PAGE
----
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A taste of Biden’s housing plan

His administration could revive an ill-fated attempt to regulate equality in housing

Joe Biden after a talk on economic recovery in Wilmington, Del., on Monday Associated Press/Photo by Andrew Harnik

A taste of Biden’s housing plan

Other issues have overshadowed former Vice President Joe Biden’s plan for homelessness and housing during the campaign. But that plan signals a major change in strategy: Instead of strengthening the economy and incentivizing the private sector to create jobs and housing, Biden would focus on funding low-income homes and emphasize anti-discrimination regulations for those who received government funds. His strategy includes reviving an Obama-era rule that critics say was ineffective and harmful.

The Department of Housing and Urban Development (HUD) provides grants to cities and counties, and grant recipients typically must certify that they will follow the 1968 Fair Housing Act and “affirmatively further fair housing.” President Barack Obama in 2015 required grantees to use an extensive assessment tool to report resident demographics and locations relative to “community assets” like schools and transportation. If the results were not acceptable to HUD, the grantee had to explain the unequal access and create a plan to remedy the situation.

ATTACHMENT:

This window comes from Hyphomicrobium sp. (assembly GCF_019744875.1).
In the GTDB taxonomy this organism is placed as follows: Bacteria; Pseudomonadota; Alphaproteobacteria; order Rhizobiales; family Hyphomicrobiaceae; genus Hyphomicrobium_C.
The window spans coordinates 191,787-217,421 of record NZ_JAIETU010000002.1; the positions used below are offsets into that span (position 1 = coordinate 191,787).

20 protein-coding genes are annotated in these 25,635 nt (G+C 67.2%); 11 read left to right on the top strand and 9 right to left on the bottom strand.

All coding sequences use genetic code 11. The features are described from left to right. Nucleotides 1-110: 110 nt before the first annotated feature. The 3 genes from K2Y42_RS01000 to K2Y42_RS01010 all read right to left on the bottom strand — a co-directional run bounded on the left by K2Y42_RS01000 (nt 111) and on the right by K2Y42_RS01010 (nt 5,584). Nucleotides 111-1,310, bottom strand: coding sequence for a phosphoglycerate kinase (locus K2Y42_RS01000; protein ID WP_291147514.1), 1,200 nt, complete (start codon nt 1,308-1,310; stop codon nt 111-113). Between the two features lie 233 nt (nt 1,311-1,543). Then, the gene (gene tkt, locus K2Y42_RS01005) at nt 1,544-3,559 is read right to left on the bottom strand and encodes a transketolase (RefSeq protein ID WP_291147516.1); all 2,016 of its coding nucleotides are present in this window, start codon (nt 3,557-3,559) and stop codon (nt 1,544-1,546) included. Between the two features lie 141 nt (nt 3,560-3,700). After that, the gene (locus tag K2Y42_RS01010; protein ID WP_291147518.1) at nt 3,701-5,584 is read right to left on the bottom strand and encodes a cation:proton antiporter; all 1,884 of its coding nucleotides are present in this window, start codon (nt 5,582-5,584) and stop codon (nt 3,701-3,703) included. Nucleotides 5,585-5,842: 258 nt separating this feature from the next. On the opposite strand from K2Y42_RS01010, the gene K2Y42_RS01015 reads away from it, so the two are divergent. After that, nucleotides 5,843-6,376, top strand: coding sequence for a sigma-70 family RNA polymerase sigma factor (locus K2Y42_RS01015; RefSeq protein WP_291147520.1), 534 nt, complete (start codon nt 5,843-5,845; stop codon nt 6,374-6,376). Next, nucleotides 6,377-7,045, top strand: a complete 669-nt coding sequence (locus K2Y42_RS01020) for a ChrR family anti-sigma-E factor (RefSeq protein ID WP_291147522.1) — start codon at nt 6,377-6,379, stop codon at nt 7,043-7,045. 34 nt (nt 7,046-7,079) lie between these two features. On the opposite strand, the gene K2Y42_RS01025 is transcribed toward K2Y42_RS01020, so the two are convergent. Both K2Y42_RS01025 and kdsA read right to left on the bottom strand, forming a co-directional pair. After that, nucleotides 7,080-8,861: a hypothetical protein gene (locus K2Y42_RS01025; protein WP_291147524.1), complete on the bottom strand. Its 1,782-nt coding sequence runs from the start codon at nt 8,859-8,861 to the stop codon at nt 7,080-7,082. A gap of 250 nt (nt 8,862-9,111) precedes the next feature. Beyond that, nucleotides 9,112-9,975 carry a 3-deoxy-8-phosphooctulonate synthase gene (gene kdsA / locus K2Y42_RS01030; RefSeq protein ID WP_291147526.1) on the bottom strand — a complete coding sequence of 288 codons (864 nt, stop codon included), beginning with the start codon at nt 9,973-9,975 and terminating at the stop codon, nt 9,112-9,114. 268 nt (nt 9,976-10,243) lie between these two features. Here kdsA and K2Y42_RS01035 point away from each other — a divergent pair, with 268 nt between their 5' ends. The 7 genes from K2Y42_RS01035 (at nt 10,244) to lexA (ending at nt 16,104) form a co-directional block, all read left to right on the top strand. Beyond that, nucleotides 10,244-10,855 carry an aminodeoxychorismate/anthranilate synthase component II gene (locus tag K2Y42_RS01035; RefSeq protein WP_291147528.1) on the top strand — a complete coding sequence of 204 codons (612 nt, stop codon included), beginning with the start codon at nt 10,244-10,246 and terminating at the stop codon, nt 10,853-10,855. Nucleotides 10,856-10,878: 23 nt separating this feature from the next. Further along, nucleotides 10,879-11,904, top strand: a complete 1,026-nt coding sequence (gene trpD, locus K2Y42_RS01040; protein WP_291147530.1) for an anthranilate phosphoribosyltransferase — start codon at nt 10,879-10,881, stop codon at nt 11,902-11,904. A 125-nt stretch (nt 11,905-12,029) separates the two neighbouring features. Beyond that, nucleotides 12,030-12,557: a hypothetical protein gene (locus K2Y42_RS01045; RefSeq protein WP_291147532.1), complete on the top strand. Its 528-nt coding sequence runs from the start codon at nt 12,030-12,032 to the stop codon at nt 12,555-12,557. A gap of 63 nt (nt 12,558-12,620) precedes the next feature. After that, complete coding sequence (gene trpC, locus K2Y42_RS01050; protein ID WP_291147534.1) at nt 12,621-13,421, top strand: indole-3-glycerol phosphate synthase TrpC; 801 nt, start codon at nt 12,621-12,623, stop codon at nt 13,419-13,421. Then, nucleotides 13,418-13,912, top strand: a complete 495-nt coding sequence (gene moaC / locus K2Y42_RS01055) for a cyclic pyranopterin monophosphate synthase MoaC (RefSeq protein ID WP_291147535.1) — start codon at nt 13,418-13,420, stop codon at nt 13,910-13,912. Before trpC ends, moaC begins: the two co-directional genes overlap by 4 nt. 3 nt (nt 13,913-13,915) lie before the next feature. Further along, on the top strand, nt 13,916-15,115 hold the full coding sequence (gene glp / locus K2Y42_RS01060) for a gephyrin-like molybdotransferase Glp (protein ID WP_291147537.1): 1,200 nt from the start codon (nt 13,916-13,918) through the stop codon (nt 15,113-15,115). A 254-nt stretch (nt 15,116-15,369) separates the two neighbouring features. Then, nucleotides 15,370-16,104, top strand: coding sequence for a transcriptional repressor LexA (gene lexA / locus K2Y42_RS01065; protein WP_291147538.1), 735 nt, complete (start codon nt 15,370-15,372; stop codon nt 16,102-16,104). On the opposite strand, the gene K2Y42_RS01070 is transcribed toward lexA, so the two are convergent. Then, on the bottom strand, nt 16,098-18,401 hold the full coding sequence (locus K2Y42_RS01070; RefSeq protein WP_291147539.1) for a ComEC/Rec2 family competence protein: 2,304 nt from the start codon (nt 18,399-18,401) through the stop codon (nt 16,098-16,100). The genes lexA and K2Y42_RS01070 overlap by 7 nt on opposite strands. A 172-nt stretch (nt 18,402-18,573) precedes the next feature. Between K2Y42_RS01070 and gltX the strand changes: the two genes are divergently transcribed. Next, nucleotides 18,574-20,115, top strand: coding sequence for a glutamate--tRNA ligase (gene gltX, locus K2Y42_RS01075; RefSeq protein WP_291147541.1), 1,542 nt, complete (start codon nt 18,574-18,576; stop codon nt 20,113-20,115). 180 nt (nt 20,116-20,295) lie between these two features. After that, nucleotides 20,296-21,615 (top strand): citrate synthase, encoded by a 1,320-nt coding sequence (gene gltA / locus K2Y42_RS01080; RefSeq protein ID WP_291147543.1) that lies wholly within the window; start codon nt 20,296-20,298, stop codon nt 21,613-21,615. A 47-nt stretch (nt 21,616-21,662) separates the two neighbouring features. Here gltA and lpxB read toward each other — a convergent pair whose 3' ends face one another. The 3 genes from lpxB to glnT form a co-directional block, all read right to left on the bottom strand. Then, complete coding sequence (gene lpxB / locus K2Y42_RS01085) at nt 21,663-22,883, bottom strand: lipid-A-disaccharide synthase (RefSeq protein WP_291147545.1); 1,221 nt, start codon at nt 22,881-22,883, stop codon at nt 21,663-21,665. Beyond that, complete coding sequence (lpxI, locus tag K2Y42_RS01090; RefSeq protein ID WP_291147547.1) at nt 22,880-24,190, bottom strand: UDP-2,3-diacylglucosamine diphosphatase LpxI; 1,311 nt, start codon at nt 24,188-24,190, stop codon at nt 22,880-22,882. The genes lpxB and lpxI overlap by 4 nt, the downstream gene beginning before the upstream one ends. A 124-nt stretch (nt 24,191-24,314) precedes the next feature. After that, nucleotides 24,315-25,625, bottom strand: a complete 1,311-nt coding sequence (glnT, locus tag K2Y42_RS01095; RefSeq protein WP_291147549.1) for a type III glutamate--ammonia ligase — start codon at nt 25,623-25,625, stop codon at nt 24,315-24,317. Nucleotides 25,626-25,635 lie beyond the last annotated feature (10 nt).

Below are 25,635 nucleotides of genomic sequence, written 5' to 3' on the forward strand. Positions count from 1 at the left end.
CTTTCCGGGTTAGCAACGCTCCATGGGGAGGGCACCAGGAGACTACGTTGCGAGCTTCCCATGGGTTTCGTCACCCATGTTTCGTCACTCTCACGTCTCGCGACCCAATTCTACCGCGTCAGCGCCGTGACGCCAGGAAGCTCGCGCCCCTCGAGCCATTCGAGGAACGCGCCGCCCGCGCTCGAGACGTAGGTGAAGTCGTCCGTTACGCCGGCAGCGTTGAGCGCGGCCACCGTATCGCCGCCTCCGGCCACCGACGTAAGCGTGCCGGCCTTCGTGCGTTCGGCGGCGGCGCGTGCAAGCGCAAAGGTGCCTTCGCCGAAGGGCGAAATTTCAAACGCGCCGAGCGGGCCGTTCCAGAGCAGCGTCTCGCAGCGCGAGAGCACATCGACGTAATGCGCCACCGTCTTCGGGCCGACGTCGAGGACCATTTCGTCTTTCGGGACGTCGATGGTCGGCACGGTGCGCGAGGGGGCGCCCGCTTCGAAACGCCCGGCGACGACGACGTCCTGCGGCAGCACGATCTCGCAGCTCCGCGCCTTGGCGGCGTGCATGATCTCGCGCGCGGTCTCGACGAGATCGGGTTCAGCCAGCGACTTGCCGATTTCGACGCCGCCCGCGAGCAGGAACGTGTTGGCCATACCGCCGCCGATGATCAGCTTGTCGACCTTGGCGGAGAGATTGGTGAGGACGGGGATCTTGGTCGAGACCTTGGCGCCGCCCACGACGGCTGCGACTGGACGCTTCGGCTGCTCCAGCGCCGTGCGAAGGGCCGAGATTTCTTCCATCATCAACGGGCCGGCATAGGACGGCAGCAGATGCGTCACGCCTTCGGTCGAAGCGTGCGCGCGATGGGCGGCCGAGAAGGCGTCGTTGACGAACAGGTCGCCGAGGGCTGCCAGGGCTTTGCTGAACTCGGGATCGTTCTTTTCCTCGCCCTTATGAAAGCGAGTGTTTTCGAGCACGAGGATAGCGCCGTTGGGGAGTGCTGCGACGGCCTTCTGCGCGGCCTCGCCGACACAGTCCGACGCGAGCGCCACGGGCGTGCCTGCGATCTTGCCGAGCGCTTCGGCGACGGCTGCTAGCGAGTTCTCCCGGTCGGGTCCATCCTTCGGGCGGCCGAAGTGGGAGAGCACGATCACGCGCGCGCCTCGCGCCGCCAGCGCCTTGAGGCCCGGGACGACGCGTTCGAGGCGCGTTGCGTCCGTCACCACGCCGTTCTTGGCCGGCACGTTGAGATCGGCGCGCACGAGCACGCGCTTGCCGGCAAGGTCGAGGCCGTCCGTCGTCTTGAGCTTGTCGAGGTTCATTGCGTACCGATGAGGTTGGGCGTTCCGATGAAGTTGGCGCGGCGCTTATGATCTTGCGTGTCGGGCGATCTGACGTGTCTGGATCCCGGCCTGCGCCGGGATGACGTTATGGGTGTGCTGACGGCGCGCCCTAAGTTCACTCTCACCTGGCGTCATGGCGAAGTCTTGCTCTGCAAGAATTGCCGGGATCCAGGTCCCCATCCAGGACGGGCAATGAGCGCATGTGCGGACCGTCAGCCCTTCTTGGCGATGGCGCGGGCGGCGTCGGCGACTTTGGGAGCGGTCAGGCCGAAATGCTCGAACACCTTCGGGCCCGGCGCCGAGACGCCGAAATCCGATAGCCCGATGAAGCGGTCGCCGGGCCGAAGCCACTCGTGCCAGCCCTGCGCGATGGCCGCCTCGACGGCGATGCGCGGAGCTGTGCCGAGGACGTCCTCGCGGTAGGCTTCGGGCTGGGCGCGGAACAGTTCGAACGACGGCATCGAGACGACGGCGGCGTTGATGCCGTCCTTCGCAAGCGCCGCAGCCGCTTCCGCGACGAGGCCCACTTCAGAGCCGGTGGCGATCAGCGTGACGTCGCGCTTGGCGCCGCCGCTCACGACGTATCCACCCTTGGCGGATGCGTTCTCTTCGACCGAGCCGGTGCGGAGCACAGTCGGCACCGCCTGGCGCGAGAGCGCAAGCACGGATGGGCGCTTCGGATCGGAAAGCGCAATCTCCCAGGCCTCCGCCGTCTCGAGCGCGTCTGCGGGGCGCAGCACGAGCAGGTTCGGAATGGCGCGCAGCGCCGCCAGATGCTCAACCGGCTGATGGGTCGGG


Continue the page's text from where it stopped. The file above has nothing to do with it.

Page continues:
The rule was meant to motivate communities to fight discrimination, but critics said it subverted local governments’ authority and proved ineffective and burdensome. This year, HUD Secretary Ben Carson replaced the 2015 rule with one that removes excessive monitoring and reporting requirements in favor of a more localized approach.

Biden’s support for the 2015 rule typifies the first priority listed in his housing plan: “Ending redlining and other discriminatory and unfair practices in the housing market.” While most would agree with that goal, the method raises questions about what standards Biden’s HUD would use and how far it would go to enforce them.

“All cities may be on the hook before long, and HUD money is the bait,” WORLD’s Janie Cheaney wrote of the rule in 2016. “But if HUD can dictate zoning laws and allocation of local taxes, it can ‘approve’ and ‘disapprove’ all benevolent programs according to abstract goals set in D.C.”

Charissa Koh

Charissa is a WORLD reporter who often writes about poverty-fighting and criminal justice. She resides with her family in Atlanta.



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